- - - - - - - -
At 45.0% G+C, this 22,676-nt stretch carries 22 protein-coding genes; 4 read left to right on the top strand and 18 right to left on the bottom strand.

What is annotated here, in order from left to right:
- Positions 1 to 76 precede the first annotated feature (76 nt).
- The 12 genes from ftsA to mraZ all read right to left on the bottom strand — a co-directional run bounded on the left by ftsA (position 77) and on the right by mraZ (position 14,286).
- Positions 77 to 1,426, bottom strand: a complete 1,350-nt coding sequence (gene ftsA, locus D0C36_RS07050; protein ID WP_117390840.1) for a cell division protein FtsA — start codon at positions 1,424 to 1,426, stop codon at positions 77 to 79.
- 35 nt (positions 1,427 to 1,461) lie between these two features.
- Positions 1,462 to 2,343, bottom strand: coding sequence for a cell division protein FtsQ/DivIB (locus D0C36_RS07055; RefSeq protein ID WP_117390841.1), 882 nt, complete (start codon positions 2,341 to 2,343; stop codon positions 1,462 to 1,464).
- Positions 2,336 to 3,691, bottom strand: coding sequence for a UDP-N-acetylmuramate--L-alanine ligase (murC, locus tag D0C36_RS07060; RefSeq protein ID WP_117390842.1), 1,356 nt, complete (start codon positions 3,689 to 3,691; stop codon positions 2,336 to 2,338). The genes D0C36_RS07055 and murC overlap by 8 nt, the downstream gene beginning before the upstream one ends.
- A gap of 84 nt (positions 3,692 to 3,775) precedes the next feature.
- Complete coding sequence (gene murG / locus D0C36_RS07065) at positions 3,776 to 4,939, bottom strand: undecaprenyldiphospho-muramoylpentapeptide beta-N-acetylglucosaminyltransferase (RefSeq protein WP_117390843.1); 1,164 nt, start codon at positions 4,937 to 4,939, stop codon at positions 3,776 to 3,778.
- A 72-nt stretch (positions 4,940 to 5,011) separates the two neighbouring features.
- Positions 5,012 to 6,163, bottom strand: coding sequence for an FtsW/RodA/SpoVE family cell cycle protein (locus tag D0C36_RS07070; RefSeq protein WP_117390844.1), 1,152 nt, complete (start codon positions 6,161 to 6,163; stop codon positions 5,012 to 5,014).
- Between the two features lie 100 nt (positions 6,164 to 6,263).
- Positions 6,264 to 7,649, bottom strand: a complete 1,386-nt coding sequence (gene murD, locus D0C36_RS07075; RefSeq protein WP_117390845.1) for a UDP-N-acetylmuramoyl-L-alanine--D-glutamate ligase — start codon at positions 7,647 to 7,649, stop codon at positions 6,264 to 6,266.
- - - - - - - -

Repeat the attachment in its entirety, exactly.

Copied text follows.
At 45.0% G+C, this 22,676-nt stretch carries 22 protein-coding genes; 4 read left to right on the top strand and 18 right to left on the bottom strand.

What is annotated here, in order from left to right:
- Positions 1 to 76 precede the first annotated feature (76 nt).
- The 12 genes from ftsA to mraZ all read right to left on the bottom strand — a co-directional run bounded on the left by ftsA (position 77) and on the right by mraZ (position 14,286).
- Positions 77 to 1,426, bottom strand: a complete 1,350-nt coding sequence (gene ftsA, locus D0C36_RS07050; protein ID WP_117390840.1) for a cell division protein FtsA — start codon at positions 1,424 to 1,426, stop codon at positions 77 to 79.
- 35 nt (positions 1,427 to 1,461) lie between these two features.
- Positions 1,462 to 2,343, bottom strand: coding sequence for a cell division protein FtsQ/DivIB (locus D0C36_RS07055; RefSeq protein ID WP_117390841.1), 882 nt, complete (start codon positions 2,341 to 2,343; stop codon positions 1,462 to 1,464).
- Positions 2,336 to 3,691, bottom strand: coding sequence for a UDP-N-acetylmuramate--L-alanine ligase (murC, locus tag D0C36_RS07060; RefSeq protein ID WP_117390842.1), 1,356 nt, complete (start codon positions 3,689 to 3,691; stop codon positions 2,336 to 2,338). The genes D0C36_RS07055 and murC overlap by 8 nt, the downstream gene beginning before the upstream one ends.
- A gap of 84 nt (positions 3,692 to 3,775) precedes the next feature.
- Complete coding sequence (gene murG / locus D0C36_RS07065) at positions 3,776 to 4,939, bottom strand: undecaprenyldiphospho-muramoylpentapeptide beta-N-acetylglucosaminyltransferase (RefSeq protein WP_117390843.1); 1,164 nt, start codon at positions 4,937 to 4,939, stop codon at positions 3,776 to 3,778.
- A 72-nt stretch (positions 4,940 to 5,011) separates the two neighbouring features.
- Positions 5,012 to 6,163, bottom strand: coding sequence for an FtsW/RodA/SpoVE family cell cycle protein (locus tag D0C36_RS07070; RefSeq protein WP_117390844.1), 1,152 nt, complete (start codon positions 6,161 to 6,163; stop codon positions 5,012 to 5,014).
- Between the two features lie 100 nt (positions 6,164 to 6,263).
- Positions 6,264 to 7,649, bottom strand: a complete 1,386-nt coding sequence (gene murD, locus D0C36_RS07075; RefSeq protein WP_117390845.1) for a UDP-N-acetylmuramoyl-L-alanine--D-glutamate ligase — start codon at positions 7,647 to 7,649, stop codon at positions 6,264 to 6,266.